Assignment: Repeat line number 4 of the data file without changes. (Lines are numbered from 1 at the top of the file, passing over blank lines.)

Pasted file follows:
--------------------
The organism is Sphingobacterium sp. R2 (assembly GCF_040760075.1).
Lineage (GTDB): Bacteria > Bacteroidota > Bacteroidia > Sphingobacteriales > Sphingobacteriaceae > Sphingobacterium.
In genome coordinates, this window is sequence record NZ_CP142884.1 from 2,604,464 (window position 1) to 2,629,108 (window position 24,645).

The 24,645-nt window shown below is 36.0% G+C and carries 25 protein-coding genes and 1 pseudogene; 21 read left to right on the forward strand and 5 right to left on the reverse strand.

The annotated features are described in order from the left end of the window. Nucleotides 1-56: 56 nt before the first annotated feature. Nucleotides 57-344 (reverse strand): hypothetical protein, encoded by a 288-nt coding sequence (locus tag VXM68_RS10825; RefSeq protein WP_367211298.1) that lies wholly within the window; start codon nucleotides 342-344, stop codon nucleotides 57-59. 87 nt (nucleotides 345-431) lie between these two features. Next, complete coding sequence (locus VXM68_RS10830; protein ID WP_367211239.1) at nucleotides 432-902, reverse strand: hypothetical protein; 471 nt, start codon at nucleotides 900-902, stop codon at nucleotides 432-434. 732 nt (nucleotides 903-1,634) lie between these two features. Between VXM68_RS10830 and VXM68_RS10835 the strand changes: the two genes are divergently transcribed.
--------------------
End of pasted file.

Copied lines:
The 24,645-nt window shown below is 36.0% G+C and carries 25 protein-coding genes and 1 pseudogene; 21 read left to right on the forward strand and 5 right to left on the reverse strand.